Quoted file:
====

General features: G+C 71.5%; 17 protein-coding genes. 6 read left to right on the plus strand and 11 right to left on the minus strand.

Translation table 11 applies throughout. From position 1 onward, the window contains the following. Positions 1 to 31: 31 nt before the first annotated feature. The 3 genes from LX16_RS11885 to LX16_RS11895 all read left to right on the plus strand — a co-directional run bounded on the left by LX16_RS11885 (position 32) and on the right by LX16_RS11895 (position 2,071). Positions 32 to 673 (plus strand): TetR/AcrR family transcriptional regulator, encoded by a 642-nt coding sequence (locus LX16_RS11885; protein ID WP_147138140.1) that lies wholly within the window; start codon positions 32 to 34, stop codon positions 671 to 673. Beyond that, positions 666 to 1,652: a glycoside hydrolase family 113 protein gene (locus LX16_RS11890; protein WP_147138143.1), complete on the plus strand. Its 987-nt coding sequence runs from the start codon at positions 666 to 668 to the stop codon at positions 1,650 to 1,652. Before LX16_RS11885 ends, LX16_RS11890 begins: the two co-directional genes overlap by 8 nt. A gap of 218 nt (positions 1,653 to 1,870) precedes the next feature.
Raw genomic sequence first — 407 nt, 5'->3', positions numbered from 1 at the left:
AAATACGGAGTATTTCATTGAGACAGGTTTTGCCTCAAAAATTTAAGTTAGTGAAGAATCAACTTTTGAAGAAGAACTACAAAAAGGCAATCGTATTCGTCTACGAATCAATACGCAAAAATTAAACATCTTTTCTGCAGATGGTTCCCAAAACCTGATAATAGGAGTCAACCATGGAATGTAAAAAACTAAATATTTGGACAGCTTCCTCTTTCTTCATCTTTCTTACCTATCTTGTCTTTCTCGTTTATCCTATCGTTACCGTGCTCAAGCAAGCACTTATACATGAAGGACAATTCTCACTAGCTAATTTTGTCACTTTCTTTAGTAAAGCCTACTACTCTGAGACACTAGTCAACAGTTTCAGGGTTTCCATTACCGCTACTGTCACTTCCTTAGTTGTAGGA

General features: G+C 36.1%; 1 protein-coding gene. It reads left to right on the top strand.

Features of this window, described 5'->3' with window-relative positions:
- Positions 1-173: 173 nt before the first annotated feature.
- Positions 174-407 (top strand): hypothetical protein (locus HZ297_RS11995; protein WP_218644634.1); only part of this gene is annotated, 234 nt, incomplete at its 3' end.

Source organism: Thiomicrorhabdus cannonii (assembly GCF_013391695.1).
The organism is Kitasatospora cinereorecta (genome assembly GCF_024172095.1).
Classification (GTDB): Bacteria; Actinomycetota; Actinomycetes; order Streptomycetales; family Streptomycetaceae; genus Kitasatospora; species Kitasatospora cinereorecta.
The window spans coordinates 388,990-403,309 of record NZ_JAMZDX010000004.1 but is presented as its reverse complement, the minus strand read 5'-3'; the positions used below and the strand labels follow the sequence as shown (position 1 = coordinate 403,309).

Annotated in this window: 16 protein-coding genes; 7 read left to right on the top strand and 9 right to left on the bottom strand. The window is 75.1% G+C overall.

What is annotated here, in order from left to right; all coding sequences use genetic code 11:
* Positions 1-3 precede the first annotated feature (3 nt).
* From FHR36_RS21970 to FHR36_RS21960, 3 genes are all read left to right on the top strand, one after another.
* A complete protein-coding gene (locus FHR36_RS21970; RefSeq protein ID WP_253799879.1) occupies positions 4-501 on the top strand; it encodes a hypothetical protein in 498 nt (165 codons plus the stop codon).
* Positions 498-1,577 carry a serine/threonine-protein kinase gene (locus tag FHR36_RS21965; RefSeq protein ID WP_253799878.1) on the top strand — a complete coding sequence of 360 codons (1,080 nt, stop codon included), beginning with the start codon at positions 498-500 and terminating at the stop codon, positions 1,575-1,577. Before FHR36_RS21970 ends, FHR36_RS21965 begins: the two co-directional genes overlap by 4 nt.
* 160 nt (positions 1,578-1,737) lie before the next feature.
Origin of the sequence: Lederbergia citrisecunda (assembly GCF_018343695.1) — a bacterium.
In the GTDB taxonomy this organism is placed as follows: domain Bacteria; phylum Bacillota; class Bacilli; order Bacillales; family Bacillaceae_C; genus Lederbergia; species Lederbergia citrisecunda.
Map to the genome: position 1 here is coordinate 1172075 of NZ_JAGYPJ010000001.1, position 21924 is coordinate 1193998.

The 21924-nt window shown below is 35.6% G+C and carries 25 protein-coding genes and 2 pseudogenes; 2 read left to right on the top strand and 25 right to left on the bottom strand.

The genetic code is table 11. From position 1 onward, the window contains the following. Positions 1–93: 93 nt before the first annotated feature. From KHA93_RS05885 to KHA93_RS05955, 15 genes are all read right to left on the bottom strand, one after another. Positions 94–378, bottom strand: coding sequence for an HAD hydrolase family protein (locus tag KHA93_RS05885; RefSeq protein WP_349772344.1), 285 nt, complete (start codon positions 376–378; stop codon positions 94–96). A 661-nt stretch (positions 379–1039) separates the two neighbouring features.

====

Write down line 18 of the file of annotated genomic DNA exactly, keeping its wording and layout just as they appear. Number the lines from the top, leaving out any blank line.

* Positions 498-1,577 carry a serine/threonine-protein kinase gene (locus tag FHR36_RS21965; RefSeq protein ID WP_253799878.1) on the top strand — a complete coding sequence of 360 codons (1,080 nt, stop codon included), beginning with the start codon at positions 498-500 and terminating at the stop codon, positions 1,575-1,577. Before FHR36_RS21970 ends, FHR36_RS21965 begins: the two co-directional genes overlap by 4 nt.